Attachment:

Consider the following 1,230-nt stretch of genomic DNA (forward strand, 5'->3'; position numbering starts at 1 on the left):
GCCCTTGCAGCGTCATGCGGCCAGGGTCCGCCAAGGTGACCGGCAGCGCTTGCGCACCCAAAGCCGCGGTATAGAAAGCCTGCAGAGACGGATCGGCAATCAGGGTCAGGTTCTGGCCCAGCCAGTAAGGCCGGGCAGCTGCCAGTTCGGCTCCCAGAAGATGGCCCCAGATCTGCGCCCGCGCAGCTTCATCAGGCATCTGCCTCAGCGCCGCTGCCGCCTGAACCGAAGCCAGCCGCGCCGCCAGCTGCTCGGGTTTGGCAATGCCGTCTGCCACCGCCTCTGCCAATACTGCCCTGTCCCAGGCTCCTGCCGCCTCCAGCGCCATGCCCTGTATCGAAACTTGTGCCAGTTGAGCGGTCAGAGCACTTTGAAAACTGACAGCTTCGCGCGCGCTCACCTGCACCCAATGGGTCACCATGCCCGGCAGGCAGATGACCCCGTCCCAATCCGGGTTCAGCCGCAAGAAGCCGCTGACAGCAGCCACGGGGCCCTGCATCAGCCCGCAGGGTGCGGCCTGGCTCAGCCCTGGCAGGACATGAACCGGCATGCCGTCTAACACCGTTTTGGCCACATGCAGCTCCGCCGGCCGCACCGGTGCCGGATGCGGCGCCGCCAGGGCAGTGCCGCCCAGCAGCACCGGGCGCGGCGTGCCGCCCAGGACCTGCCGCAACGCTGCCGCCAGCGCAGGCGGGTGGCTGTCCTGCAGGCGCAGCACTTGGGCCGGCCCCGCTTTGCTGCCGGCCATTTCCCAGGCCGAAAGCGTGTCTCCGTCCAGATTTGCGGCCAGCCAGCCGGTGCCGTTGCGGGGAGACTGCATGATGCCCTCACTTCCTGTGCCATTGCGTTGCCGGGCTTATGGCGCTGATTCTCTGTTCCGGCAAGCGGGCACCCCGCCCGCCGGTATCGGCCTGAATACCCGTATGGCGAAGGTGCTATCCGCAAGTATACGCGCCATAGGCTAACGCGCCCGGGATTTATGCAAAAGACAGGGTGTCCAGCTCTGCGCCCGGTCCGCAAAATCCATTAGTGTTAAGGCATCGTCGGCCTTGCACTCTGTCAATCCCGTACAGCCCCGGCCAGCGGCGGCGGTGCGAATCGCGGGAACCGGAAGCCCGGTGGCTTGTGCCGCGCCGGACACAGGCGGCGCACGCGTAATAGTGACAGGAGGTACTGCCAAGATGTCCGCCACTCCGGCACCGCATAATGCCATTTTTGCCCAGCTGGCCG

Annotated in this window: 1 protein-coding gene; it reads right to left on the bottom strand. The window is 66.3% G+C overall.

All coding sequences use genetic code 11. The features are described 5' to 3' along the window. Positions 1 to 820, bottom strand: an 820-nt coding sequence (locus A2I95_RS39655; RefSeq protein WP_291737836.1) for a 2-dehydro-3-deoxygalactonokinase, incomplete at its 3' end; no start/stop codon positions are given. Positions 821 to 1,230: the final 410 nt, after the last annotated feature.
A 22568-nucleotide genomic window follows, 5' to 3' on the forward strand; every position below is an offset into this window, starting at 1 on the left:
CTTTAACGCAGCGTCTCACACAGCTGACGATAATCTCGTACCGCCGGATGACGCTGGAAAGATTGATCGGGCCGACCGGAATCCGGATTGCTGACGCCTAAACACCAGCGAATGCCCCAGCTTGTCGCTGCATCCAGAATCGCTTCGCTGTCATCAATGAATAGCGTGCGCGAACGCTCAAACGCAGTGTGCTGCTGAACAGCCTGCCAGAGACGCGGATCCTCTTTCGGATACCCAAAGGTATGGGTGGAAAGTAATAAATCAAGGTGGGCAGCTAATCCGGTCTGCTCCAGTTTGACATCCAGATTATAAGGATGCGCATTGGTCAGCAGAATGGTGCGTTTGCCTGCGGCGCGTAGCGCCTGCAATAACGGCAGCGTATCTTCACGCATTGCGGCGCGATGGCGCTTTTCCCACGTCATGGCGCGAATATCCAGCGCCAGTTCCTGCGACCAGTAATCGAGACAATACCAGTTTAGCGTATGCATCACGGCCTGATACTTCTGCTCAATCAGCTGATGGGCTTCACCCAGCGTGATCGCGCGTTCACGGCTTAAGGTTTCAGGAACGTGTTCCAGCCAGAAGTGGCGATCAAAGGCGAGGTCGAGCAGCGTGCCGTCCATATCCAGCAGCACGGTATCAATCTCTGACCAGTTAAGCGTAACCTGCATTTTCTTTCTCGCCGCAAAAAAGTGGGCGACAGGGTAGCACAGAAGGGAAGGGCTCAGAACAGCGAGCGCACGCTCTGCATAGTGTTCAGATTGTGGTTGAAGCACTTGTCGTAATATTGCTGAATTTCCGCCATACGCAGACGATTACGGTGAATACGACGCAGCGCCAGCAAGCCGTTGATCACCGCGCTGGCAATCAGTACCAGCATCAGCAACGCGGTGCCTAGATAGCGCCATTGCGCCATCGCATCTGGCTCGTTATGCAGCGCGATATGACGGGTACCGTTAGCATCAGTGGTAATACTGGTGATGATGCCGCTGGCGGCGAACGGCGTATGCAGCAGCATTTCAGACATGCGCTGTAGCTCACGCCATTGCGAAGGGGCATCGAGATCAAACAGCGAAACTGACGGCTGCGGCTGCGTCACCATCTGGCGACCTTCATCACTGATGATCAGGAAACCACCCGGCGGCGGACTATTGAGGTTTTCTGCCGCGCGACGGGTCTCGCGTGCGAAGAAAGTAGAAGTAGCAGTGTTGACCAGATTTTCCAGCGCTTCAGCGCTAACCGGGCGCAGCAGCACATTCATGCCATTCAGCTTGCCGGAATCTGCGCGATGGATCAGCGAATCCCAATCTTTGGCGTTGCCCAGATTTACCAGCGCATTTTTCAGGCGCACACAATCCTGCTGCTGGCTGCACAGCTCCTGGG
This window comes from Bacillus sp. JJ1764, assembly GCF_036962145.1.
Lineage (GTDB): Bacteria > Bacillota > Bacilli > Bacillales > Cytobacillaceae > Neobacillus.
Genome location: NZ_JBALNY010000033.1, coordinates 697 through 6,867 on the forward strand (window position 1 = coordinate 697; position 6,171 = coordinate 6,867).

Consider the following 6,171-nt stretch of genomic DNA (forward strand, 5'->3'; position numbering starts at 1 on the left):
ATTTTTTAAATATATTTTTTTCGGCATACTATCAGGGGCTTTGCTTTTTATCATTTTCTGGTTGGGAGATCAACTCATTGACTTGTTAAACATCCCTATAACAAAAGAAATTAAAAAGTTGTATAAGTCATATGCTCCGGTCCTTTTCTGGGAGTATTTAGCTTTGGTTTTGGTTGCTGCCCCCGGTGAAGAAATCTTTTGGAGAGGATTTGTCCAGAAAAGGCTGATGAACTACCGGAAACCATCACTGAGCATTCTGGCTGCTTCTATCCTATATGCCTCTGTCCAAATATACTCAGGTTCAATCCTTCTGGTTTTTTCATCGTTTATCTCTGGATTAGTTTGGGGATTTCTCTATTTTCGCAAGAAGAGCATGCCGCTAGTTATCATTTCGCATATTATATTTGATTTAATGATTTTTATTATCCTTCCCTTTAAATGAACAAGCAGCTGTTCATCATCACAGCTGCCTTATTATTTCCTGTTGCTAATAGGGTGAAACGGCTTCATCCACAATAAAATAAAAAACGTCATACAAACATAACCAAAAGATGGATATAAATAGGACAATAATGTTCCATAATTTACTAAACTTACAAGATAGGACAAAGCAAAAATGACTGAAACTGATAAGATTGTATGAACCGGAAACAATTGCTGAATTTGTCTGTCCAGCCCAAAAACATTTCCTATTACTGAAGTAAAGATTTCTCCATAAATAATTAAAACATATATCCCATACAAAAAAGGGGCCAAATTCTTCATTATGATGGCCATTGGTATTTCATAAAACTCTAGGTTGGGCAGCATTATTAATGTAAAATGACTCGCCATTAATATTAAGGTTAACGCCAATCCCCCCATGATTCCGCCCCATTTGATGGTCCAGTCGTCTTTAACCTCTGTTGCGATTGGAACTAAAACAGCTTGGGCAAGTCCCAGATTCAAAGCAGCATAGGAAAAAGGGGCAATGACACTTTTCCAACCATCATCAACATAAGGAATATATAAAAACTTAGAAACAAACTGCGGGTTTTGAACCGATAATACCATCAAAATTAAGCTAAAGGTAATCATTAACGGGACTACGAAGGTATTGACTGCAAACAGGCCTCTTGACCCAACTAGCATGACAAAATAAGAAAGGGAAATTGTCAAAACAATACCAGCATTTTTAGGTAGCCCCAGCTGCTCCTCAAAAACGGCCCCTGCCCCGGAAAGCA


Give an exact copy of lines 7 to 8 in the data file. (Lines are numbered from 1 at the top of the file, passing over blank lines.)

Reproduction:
This window comes from Bacillus sp. JJ1764, assembly GCF_036962145.1.
Lineage (GTDB): Bacteria > Bacillota > Bacilli > Bacillales > Cytobacillaceae > Neobacillus.